On 2 May, 2017, the Centre welcomed Robert Maslen, Geraldine Parsons, and Thomas Clancy (University of Glasgow) to host a Celtic Fantasy Round-Table Discussion. In this seminar, each of the lecturers had chosen an early medieval text to compare and contrast with a modern fantasy novel which had been based on medieval stories. Both the medieval and modern texts centered around themes of Otherworldly intrusion, transformation, time, and a sense of place. These comparisons were followed by an open discussion on why 20th fantasy writers turned to medieval Celtic literature for inspiration. Below is this listener’s summary of the discussion.
Thomas Clancy began by discussing an early medieval Welsh text, the Mabinogion. He focused on the first branch, which features Pwyll, the Prince of Dyfed. The story begins with Pwyll, who decided to go hunting in a particular area of his lands. He became separated from his hunting party and encountered an Otherworldly hunter and his pack of dogs. The other hunter eventually identified himself as King Arawn of Annwn. The King needed Pwyll’s help, which necessitated the two to change shapes with each other. Thomas pointed out that this story starts off in much the way many modern fantasy novels do: a normal person goes out and does what they would normally do, and suddenly the Otherworld intrudes on the modern world. The theme of transformation in this tale also appears in the fourth branch of the Mabinogion, where Gwydion and Math create a woman out of flowers to create a wife for another character. The modern story Thomas chose to contrast these tales with a 1968 novel by an American author named Lloyd Alexander. “The High King” is the fifth book from the Chronicles of Prydain. Thomas said that Lloyd Alexander created a different Wales by borrowing names and stories through Welsh medieval narratives to tell his own stories, but was not attempting to retell the stories from early medieval Welsh literature. In Alexander’s series, Gwydion is a magician who becomes an entirely good hero, while Arawn, who is still a shapeshifter, becomes a clear-cut villian, the lord of the land of the dead. Alexander’s tale becomes a story of good and evil, while the medieval literature portrays complex, supernatural, characters doing things that they would rather not do in complicated ways. Alexander’s vision of medieval Wales was described by Thomas as a “jazz” version of that described by the medieval texts.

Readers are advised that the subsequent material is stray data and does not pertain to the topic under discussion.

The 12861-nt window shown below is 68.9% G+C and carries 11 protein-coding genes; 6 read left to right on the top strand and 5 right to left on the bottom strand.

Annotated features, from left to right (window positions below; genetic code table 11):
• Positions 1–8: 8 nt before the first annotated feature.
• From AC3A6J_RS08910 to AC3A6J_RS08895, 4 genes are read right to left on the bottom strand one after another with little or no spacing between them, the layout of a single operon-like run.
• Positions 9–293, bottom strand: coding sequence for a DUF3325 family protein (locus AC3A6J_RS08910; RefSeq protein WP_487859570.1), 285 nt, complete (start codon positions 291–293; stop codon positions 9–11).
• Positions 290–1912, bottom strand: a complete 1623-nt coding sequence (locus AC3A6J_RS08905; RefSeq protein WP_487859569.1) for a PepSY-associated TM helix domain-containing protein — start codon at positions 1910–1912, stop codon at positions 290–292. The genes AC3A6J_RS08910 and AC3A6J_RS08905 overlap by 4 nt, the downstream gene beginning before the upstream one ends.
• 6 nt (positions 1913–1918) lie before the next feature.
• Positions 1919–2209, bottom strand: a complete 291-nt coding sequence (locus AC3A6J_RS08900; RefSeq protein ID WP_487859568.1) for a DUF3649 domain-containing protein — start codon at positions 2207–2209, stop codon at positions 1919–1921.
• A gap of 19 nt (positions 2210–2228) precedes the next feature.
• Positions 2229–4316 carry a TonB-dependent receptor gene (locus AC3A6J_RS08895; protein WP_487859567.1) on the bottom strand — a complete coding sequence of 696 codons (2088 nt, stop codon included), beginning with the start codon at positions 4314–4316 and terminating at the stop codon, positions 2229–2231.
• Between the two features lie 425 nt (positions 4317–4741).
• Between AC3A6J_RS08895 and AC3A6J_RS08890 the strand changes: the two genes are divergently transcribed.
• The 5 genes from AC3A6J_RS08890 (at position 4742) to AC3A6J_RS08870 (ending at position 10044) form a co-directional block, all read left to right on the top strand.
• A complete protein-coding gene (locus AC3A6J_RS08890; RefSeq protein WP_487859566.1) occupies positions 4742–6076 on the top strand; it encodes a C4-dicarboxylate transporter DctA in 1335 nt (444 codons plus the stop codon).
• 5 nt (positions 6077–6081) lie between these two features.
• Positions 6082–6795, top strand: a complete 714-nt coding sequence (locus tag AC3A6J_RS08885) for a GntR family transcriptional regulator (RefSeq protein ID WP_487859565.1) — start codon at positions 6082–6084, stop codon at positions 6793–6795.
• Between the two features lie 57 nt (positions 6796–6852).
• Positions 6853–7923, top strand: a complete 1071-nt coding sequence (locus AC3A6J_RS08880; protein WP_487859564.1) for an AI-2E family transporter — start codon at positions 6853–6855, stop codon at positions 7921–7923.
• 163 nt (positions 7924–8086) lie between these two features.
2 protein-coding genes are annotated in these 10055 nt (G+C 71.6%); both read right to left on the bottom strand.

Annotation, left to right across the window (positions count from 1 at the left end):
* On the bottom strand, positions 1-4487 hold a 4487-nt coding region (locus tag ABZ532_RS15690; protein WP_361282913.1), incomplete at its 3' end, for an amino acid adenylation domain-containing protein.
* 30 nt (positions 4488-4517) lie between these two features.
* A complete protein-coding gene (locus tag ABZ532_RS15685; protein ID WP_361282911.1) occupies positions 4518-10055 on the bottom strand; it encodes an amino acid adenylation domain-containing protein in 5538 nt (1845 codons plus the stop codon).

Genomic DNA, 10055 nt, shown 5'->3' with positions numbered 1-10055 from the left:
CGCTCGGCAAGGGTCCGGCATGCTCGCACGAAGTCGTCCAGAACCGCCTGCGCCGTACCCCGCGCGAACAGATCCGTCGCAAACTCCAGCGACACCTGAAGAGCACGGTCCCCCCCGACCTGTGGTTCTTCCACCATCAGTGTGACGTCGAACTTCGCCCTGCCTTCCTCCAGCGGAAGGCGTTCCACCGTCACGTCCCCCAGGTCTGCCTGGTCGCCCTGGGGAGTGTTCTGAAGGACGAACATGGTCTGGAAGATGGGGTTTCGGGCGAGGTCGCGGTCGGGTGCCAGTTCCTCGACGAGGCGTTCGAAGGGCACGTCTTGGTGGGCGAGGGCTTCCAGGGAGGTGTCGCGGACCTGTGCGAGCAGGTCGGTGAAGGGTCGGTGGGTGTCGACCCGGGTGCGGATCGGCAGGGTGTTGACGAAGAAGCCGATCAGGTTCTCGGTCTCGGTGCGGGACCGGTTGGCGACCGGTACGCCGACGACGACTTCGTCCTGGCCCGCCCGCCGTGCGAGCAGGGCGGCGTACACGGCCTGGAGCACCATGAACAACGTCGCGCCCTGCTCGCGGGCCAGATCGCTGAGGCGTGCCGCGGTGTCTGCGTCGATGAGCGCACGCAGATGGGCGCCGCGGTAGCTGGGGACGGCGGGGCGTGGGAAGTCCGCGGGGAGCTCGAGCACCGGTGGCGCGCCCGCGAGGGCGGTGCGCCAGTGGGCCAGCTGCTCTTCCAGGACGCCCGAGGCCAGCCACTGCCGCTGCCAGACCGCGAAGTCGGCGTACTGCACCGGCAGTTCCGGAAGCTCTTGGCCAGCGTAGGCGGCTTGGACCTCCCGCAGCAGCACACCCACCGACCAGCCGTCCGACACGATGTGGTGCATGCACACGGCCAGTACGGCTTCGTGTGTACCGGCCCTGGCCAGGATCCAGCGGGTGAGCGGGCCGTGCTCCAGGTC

Geraldine Parsons chose to discuss the “Echtra Chonnlai” (Adventure of Connlae), an Irish text which may date to the 8th century or earlier, and is considered to be the earliest literary narrative we have in Gaelic. In the tale, Connlae is approached by a beautiful, Otherworldly woman who is invisible to Connlae’s father. She praises Connlae’s appearance and asks him to come with her to the “lands of the living”, where he would not age. A similar theme can be found in “Oisin in the Land of the Ever-Young,” which originally was part of the Finn Cycle, a tradition which gained in popularity from the 12th century onwards. Geraldine argued that these tales give us insight into how the Otherworld was viewed at this time: it is called the land of the living and is characterized by a luxurious peace. The people from the Otherworld are humanoid, but are healthier and younger. While they have familial relationships and apparently reproduce, all seem to be young adults. While they are usually thought to be immortal, they can be killed in battle. For her modern comparison, Geraldine chose to discuss “The New Policeman” by Kate Thompson. Thompson creates her own version of an Otherworld “Land of the Young”. In this novel, a modern-day boy living in Kinvara, Ireland, ventures into the Otherworld through a souterrain in the search for the gift of time. The Otherworld appears to be a mirror image of his modern Kinvara, with prehistoric and early medieval architecture, but without the modern feeling of a sense of urgency. The inhabitants of this world do not usually experience the passage of time, although time was beginning to affect their world. Geraldine stated that it was clear that Thompson was drawing on the Finn Cycle, especially because the characters in the novel frequently cited the stories of Tír na nÓg and Oisin. However, Geraldine argued that Kate Thompson was not just drawing on these sources, but was doing much the same as the authors of the early Irish sources: she thought about modernity, the new issues that face each generation and responded to it creatively.